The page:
Just because the restaurant’s motto is “have it your way” doesn’t mean you can treat female employees however you want.

Burger King’s largest franchisee—Carrols Restaurant Group Inc.—agreed to a $2.5 million settlement with the Equal Employment Opportunity Commission (EEOC) on Tuesday, putting an end to a 14-year sexual harassment case in which Carrols was accused of widespread violation of Title VII of the Civil Rights Act. The money will go to 88 former employees and one current employee, the remaining claimants out of 90,000 female employees that the EEOC initially contacted to investigate Carrols’ alleged harassment.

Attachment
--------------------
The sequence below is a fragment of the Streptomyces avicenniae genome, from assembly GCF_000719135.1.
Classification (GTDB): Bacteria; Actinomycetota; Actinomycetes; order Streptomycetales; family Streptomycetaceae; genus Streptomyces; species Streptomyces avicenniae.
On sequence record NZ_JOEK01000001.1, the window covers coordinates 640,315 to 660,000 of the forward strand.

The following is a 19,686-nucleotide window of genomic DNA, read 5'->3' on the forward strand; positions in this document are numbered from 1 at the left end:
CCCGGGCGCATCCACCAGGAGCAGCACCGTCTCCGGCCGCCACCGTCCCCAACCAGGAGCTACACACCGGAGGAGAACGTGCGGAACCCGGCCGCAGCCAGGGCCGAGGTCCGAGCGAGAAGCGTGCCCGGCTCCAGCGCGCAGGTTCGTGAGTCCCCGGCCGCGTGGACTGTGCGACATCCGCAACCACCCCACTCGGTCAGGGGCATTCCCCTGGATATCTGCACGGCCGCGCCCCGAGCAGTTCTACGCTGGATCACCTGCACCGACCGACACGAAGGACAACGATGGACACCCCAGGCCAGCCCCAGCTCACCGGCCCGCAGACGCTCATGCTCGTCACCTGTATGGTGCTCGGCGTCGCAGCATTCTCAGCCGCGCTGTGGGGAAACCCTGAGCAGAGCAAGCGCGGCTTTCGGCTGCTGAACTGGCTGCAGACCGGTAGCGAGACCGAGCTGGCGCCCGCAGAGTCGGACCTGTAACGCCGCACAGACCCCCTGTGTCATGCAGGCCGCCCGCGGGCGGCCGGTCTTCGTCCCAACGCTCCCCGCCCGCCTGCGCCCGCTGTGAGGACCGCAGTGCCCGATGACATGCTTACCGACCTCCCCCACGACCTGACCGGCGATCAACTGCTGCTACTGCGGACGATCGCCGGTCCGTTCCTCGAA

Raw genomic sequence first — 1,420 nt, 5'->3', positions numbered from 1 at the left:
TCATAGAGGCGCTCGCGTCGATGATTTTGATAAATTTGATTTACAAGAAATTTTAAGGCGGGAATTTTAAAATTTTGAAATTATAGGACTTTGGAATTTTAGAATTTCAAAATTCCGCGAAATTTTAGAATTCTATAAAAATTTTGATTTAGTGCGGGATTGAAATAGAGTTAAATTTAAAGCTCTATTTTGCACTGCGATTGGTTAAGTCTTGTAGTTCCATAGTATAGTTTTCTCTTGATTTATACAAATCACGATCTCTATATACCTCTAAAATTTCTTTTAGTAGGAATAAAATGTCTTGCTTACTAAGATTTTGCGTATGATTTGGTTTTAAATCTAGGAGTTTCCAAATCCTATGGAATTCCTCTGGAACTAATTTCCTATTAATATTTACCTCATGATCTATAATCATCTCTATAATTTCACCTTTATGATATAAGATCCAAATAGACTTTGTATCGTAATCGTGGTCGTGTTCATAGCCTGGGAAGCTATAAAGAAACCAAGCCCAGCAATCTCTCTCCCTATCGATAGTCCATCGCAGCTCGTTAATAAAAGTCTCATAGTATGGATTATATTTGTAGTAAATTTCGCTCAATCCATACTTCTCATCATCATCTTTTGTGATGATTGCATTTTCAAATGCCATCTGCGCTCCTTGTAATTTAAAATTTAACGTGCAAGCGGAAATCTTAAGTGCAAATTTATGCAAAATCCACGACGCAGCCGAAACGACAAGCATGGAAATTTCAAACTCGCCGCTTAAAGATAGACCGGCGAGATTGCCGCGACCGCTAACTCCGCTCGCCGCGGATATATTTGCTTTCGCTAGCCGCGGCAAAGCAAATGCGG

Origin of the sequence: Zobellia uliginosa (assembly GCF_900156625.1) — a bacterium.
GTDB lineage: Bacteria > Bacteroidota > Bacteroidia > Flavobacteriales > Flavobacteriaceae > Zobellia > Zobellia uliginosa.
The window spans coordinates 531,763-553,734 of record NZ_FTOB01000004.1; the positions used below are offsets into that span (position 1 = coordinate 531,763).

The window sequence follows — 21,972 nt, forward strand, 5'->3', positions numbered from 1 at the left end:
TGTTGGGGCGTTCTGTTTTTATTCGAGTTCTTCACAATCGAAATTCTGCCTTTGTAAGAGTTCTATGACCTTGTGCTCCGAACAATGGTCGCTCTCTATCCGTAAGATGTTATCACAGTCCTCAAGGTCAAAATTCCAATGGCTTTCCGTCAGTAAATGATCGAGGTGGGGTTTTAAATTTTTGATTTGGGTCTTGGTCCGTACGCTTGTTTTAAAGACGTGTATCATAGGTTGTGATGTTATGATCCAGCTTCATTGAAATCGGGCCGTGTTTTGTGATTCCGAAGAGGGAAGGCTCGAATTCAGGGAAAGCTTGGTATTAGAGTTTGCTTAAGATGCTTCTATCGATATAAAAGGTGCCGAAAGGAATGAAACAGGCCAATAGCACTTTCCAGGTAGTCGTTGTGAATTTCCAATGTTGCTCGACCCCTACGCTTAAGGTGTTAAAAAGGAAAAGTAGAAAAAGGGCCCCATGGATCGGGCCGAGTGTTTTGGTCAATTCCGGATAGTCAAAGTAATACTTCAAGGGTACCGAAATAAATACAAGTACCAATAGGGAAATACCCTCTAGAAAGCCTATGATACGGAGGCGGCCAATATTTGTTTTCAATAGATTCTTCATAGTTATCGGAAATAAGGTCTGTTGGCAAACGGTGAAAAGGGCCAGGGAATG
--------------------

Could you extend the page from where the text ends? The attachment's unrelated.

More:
Carrols did not admit wrongdoing as part of the settlement, and the company’s CEO Daniel Accordino said in a statement: “We unequivocally do not tolerate sexual harassment in our workplace.” However, the company did agree to augment its anti-harassment policies and increase training, and will be reporting to the EEOC for two years.

Read more at Thomson Reuters.


For more InsideCounsel coverage of sexual harassment, see below:

EEOC presents advice on harassment by third-parties just in time for the holiday season

No protection from retaliation for internal investigators

Paula Deen says harassment claims are false

Labor: How to avoid defamation and reverse discrimination claims when investigating harassment